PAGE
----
My Neighbor Totoro
Directed by Hayao Miyazaki, who of course directed Kiki's Delivery Service, Princess Mononoke, and Spirited Away among others,
My Neighbor Totoro is the story of a man and his two daughters who move to the countryside in order to live closer to their mother while she recovers from an illness at a hospital. During the course of the movie, the girls meet soem of the creatures that inhabit the forest such as soot sprites and Totoro himself, king of the forest.
The appeal of this movie is tough to describe to somebody who hasn't seen it, and truthfully it probably goes right over the heads of a lot of people who have seen it with closed minds, who might be quick to dismiss it as a "kiddie" movie.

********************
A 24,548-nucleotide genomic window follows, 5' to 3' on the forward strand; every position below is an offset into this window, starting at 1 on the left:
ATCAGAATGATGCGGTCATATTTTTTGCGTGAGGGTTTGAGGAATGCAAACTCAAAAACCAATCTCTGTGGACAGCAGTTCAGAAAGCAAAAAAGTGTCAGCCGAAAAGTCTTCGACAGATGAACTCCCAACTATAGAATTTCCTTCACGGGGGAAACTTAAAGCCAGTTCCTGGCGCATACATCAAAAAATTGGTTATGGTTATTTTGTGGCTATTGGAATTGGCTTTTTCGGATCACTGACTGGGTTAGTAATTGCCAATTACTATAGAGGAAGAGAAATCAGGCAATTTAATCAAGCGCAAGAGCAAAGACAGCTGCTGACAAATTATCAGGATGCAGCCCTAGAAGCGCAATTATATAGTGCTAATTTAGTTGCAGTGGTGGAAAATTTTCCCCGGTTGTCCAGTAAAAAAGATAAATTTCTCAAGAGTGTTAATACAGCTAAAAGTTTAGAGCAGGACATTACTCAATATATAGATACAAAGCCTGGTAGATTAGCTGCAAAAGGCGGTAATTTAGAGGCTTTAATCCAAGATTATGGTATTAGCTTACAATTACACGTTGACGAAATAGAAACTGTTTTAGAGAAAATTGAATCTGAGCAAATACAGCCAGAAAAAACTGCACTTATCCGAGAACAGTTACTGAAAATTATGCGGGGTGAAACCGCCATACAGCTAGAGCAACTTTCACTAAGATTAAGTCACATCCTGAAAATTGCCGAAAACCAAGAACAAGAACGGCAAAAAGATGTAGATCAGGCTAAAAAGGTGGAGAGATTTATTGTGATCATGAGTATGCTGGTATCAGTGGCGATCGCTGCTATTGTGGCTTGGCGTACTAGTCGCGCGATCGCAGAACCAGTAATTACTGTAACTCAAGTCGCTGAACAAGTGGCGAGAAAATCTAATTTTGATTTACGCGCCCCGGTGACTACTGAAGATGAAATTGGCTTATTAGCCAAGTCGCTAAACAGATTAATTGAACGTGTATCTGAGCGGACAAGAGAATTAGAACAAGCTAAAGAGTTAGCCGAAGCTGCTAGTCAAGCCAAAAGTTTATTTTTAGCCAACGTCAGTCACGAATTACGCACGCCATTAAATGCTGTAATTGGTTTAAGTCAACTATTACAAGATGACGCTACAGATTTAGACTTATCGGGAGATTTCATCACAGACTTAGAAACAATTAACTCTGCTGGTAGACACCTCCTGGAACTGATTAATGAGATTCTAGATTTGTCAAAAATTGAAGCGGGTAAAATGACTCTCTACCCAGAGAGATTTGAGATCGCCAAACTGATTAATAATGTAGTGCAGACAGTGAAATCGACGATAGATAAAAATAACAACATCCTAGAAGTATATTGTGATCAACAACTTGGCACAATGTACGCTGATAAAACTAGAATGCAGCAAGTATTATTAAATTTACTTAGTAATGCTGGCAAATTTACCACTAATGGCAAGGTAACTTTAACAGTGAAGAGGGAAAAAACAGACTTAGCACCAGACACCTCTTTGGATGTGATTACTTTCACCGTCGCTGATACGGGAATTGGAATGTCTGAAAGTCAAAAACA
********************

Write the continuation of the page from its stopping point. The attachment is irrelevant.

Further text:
The movie has beautiful animation and lovable characters, of course. What's truly unique about My Neighbor Totoro is the plot structure, or rather its near lack of a traditional climax/resolution type of thing. It's a movie where situations unfold on their own without a need for evil, or bad guys, or danger. In most movies, parents are portrayed as enemies or at least unbelieving obstacles, but in Totoro the girls' parents are loving and accept their stories of the creatures they encounter without any question. Roger Ebert, love him or hate him, does a really excellent job of describing these aspects of the movie, so I'll stop rambling and just link to his essay on the movie.
The American DVD is far from perfect. The dubbed voices of the girls are kind of grating. They're clearly the voices of adults trying to sound like children, although I grew used to them and maybe even liked them by the end of the movie. Sadly, th
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